This is actually a concept that Final Fantasy as a whole has explored numerous times in the past: while you typically play as Warriors of Light in many Final Fantasy titles, many of the games take great pains to point out that balance is important, not the absolute dominance of Light over Dark. Neither Light nor Dark are inherently “evil” as such, but either one in excess is dangerous — and never has this been more clear than in Shadowbringers.

Final Fantasy XIV: Shadowbringers
If you know, you know

The main threat throughout Shadowbringers is a mysterious force of angelic-looking entities known as Sin Eaters. These are spawned from the primordial Light, and, to the average person, are an unstoppable force of destruction — not only do they kill, but they bolster their own numbers by afflicting those they injure with the Light, ultimately turning them into more Sin Eaters and thereby perpetuating the cycle. Naturally, you get to witness this happening in excruciating detail at one particularly heartbreaking moment in the story.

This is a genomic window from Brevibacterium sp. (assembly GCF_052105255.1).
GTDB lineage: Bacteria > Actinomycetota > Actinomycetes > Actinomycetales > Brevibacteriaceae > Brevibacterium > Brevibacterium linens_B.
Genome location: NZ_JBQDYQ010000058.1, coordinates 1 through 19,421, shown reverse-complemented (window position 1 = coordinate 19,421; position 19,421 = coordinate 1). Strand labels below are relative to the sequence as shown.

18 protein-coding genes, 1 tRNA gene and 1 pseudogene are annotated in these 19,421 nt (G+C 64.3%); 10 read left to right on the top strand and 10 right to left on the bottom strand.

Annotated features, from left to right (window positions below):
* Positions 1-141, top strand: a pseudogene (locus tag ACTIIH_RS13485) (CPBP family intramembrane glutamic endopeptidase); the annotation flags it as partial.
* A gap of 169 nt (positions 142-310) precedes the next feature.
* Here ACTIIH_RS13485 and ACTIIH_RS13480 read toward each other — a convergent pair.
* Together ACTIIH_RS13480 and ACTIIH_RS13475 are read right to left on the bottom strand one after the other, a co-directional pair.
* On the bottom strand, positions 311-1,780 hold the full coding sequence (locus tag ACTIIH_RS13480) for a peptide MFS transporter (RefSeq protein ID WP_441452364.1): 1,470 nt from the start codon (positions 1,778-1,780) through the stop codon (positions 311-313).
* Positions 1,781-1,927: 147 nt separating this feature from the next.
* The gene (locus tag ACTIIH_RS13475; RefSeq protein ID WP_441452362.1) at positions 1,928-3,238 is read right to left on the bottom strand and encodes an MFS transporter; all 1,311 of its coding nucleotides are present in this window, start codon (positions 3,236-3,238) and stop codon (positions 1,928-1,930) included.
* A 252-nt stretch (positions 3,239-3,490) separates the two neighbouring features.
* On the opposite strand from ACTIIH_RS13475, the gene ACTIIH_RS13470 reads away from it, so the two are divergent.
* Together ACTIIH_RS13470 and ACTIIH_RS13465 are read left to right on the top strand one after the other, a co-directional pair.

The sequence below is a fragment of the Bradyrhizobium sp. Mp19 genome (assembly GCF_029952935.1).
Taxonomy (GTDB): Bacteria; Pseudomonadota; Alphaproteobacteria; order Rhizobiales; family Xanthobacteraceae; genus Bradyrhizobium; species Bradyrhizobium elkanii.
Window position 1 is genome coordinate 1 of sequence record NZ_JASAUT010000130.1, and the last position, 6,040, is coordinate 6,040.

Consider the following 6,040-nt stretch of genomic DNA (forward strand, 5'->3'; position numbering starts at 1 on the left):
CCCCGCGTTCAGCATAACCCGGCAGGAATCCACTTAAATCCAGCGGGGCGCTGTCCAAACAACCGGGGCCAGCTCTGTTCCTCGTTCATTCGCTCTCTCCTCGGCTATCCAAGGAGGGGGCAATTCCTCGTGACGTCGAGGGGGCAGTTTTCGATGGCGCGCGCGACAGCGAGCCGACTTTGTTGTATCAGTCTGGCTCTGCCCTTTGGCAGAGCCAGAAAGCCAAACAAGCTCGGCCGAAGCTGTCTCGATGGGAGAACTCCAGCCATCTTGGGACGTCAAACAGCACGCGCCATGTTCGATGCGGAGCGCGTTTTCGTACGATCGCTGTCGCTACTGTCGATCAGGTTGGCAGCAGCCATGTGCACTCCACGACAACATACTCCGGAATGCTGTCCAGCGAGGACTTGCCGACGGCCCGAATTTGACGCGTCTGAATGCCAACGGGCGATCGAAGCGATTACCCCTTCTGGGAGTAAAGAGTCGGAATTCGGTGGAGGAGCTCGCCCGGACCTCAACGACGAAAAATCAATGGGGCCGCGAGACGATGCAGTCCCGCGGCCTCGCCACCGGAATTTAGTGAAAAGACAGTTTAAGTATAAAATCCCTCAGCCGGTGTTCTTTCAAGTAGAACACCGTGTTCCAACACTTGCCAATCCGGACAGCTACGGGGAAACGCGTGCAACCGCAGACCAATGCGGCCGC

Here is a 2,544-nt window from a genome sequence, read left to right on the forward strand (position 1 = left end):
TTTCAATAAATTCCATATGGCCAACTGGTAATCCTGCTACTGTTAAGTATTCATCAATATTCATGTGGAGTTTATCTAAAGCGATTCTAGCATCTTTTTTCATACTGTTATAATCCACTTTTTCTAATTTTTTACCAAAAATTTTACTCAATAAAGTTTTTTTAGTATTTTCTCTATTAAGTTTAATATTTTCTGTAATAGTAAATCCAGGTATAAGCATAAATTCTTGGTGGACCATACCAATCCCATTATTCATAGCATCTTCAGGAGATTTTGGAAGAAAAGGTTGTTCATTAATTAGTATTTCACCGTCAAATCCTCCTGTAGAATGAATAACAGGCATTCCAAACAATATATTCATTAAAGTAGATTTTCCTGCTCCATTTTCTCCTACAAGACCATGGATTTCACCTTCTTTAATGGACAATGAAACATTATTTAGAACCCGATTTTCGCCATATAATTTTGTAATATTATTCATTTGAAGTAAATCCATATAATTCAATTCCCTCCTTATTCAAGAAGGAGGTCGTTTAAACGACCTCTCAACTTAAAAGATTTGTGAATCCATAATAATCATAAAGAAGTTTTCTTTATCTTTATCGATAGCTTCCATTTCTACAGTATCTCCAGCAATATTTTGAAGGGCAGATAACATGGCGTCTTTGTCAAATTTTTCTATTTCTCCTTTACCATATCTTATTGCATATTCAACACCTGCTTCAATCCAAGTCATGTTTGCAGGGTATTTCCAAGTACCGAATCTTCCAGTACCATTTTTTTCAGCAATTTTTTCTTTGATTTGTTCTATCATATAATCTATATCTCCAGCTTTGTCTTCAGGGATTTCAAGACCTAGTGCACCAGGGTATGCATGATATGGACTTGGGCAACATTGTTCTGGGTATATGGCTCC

But to keep things interesting, it is, of course, a bit more complicated than that. In the early hours of the Shadowbringers story, your task is to track down both Alphinaud and Alisaie. Because yes, The First is indeed where their souls ended up — though the game takes great pains to point out that their summoning was only partially successful, meaning they’re stuck there, whereas yours worked completely, meaning you can quite happily zip back and forth between The First and The Source at will. A flagrantly transparent attempt to ensure that players weren’t locked out of the rest of the game while going through Shadowbringers’ story, yes, but one with a solid narrative justification, at least.

Anyway, yes, you have to track down Alphinaud and Alisaie, and in the process learn a little bit more about how Norvrandt is suffering against the relentless onslaught of the Light. During Alisaie’s story, you encounter the aforementioned sequence where you witness someone falling foul of the Sin Eaters and being “turned”, and this is, for sure, an emotionally devastating moment. But Alphinaud’s story provides something altogether more sinister: an exploration of how, even in a currently occurring apocalypse, there are always people trying to snatch power for themselves.